Since going to college is so much different than high school, it’s only natural to feel confused and disoriented. As a freshman, it’s recommended that you plan so the whole process doesn’t stress you out. An effective way to plan your first year of college is to ask for advice.

This means asking people like your parents what college was like for them and how they got through it. Learning about other people’s college experiences can help you understand what’s to come.

Don’t Miss Out on Orientation.

Orientation is a program most colleges offer new students. It’s where you go to learn the ins and outs of the entire college and how it operates. It shows you where to go to attend your classes, and you will also be introduced to various resources that will assist you as you learn. These resources include tutoring, an advisor, and a quiet place to study.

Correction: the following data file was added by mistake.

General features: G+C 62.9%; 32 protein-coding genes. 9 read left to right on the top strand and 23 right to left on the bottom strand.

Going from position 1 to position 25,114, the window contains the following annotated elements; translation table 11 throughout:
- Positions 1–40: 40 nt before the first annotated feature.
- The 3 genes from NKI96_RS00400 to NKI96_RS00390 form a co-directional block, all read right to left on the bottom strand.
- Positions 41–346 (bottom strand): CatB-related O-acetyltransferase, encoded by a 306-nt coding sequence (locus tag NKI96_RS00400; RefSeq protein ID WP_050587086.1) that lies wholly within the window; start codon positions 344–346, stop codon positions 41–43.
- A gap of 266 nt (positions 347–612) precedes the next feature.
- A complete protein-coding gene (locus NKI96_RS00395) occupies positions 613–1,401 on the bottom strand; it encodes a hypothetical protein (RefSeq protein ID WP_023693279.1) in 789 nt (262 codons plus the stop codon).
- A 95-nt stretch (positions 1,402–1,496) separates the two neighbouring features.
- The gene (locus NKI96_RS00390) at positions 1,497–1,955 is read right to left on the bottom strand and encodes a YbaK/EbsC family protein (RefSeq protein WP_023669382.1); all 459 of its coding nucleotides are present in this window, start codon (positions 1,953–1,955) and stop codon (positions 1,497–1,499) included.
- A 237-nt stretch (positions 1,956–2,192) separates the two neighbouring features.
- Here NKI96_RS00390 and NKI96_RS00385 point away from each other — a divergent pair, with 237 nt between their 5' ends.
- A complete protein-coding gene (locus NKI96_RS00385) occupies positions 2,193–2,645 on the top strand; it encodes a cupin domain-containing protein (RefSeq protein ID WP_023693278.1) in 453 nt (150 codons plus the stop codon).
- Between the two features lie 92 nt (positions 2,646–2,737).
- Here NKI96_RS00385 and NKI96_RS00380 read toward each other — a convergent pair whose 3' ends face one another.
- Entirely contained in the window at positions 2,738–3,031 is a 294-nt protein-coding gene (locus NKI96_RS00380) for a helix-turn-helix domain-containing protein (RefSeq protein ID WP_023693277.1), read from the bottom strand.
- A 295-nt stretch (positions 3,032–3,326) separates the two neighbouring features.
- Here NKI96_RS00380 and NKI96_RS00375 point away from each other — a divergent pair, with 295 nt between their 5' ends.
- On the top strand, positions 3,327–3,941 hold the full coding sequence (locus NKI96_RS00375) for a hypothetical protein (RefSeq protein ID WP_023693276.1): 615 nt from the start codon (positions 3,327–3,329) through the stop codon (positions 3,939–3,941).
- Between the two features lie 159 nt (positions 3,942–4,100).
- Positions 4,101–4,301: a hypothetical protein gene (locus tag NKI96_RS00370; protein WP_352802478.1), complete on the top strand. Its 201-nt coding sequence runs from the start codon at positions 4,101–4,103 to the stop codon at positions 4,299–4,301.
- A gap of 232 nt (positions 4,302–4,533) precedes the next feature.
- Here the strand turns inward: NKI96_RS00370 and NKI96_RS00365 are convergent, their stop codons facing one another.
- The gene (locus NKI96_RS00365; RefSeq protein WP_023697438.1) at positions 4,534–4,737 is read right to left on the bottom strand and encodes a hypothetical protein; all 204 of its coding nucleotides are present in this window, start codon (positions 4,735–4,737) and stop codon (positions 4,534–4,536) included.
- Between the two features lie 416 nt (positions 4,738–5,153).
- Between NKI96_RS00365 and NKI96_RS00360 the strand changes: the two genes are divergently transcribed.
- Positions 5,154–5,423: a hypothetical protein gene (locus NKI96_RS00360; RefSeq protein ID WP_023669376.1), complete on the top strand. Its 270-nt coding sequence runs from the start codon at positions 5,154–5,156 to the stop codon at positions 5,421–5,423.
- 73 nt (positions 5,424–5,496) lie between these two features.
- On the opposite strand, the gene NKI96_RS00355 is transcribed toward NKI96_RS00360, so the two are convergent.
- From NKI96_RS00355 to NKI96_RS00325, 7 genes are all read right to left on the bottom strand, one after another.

One underestimated aspect of orientation is learning about medical services. College can become so stressful that it affects a student’s mental and emotional health.

Get to Know the Area

This mainly applies to people who live on campus and visit it. Knowing your college’s layout is crucial to having a successful first year. Freshmen often get lost due to not knowing the area. You must learn the entire layout of the area so you minimize the chances of getting lost.

Being lost can cause a lot of unnecessary issues regarding your academic performance. Frequent tardiness, despite it being unintentional, can impact your financial aid and the overall learning experience.

Don’t Be Afraid to Delegate.